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'[OT] Re: Speedometer Project'
> We were talking about changing scales when inside US embassies, Sean.
>Not on mountaintops or in inclement weather, we were talking indoors.
Oh, sorry, I missed that. Why Mach number or parsecs/sec <G> then? Is there
something more American about those units?!
> Besides, we should really be driving just outside the eye, and we
>REALLY need a pitot tube if we're trying to measure AIR speed instead of
>ground speed, folks; the eye of a hurricane has fairly calm air...
I realize that the eye of a hurricane has very calm air, but I thought that
it also had the lowest pressure in the hurricane(the hurricane is sucking
air out of its center and pushing toward the outside, then coriolis force
yields the rotation). I believe that pressure differences give you unstable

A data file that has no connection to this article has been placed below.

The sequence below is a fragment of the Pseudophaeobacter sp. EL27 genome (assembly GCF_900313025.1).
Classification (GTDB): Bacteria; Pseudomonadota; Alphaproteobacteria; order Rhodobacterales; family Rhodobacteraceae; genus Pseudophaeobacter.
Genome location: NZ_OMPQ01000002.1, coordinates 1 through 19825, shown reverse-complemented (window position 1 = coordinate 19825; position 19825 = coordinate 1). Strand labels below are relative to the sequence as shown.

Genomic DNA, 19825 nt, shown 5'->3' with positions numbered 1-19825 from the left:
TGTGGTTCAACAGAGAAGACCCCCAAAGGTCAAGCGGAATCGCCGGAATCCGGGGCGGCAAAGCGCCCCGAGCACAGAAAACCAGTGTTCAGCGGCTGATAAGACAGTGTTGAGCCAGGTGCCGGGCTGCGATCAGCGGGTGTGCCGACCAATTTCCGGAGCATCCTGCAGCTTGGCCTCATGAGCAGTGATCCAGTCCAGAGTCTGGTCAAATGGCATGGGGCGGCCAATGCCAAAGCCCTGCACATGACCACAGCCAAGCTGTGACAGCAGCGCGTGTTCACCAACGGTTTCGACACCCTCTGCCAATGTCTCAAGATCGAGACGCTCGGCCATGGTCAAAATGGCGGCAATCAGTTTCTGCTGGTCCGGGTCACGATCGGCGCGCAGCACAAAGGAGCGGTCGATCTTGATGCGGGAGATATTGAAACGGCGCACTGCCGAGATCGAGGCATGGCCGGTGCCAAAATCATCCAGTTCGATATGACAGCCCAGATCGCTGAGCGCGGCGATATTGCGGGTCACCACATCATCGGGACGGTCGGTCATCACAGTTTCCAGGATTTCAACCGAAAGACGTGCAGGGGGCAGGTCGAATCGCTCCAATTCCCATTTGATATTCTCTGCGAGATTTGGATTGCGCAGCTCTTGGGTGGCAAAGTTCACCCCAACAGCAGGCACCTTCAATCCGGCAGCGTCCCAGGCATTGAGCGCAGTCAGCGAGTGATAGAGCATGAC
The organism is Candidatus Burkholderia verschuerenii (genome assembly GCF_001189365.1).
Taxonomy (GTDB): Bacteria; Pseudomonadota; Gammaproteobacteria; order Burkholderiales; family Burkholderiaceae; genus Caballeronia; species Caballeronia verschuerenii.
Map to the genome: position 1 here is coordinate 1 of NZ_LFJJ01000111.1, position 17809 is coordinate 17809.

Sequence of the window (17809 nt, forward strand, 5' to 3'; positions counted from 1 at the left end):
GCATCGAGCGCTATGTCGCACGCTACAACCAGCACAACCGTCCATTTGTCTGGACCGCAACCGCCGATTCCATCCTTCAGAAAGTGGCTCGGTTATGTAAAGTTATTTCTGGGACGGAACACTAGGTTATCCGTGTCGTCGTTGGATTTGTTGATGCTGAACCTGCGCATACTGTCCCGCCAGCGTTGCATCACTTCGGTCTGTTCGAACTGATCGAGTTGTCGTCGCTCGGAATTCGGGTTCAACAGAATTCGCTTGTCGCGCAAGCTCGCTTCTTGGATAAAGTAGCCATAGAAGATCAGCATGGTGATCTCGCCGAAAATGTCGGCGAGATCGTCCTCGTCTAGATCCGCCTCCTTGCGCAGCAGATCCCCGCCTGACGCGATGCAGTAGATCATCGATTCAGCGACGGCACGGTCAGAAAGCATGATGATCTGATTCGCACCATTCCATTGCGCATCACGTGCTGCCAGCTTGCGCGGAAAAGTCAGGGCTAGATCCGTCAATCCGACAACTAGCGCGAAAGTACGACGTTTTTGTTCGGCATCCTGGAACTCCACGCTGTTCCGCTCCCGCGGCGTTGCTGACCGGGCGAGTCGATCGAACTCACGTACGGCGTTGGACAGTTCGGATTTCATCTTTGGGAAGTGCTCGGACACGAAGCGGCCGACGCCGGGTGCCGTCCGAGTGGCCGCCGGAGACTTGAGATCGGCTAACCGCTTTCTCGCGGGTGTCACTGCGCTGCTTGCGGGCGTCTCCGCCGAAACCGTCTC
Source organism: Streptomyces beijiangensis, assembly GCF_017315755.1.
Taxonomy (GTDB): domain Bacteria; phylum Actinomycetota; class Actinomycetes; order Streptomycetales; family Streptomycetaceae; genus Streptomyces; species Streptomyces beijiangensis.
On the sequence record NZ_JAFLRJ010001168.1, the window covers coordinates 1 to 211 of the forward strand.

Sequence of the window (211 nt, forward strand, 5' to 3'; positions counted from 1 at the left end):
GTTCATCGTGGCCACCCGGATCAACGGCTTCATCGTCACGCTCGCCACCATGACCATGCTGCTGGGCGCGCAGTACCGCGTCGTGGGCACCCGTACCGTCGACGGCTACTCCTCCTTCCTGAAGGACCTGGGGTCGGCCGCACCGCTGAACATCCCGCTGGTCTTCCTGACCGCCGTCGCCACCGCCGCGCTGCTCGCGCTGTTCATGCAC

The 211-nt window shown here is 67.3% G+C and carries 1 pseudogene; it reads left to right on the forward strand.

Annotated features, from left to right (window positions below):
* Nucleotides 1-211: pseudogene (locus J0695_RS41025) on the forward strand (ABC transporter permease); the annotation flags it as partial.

air, low pressure is not enough (think of a regular storm, the rain, etc.
is at the front, on either side of it, its calm).
Pitot tube is a good call, though <G>.
OT has been duely added ;-)
| Sean Breheny |
| Amateur Radio Callsign: KA3YXM|
| Electrical Engineering Student|
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Sean Breheny wrote:
> > We were talking about changing scales when inside US embassies, Sean.
> >Not on mountaintops or in inclement weather, we were talking indoors.
> Oh, sorry, I missed that. Why Mach number or parsecs/sec <G> then? Is there
> something more American about those units?!
More American, No.
More humorous, -hopefully-, as they're, ah, pretty large units of
velocity measure? (0.3E-12 AU/Sec is a pretty fast velocity, Sean! <G>)
You're right on the low pressure, the pitot tube'd handle that (well,
the static port that goes with it should. Whatever. This headache's
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